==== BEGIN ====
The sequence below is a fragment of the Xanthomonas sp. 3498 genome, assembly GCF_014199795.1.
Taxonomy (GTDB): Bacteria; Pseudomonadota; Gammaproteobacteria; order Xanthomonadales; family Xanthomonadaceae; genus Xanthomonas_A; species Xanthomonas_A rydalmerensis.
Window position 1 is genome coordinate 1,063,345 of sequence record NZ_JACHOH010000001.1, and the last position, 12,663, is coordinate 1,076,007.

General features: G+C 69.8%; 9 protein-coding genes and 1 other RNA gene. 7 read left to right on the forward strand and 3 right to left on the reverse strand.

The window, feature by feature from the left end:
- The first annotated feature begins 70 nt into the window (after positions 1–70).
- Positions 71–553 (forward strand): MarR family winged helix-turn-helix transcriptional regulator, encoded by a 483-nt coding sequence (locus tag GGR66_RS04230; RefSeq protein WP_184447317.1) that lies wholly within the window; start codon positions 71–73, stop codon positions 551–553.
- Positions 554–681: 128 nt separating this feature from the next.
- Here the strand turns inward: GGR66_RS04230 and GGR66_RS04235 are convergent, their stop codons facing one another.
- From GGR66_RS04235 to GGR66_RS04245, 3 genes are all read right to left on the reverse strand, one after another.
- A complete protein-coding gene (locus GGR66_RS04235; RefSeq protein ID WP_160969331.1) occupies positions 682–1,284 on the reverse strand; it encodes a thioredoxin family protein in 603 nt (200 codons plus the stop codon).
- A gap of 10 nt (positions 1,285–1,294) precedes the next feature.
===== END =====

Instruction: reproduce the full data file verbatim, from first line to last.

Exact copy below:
The sequence below is a fragment of the Xanthomonas sp. 3498 genome, assembly GCF_014199795.1.
Taxonomy (GTDB): Bacteria; Pseudomonadota; Gammaproteobacteria; order Xanthomonadales; family Xanthomonadaceae; genus Xanthomonas_A; species Xanthomonas_A rydalmerensis.
Window position 1 is genome coordinate 1,063,345 of sequence record NZ_JACHOH010000001.1, and the last position, 12,663, is coordinate 1,076,007.

General features: G+C 69.8%; 9 protein-coding genes and 1 other RNA gene. 7 read left to right on the forward strand and 3 right to left on the reverse strand.

The window, feature by feature from the left end:
- The first annotated feature begins 70 nt into the window (after positions 1–70).
- Positions 71–553 (forward strand): MarR family winged helix-turn-helix transcriptional regulator, encoded by a 483-nt coding sequence (locus tag GGR66_RS04230; RefSeq protein WP_184447317.1) that lies wholly within the window; start codon positions 71–73, stop codon positions 551–553.
- Positions 554–681: 128 nt separating this feature from the next.
- Here the strand turns inward: GGR66_RS04230 and GGR66_RS04235 are convergent, their stop codons facing one another.
- From GGR66_RS04235 to GGR66_RS04245, 3 genes are all read right to left on the reverse strand, one after another.
- A complete protein-coding gene (locus GGR66_RS04235; RefSeq protein ID WP_160969331.1) occupies positions 682–1,284 on the reverse strand; it encodes a thioredoxin family protein in 603 nt (200 codons plus the stop codon).
- A gap of 10 nt (positions 1,285–1,294) precedes the next feature.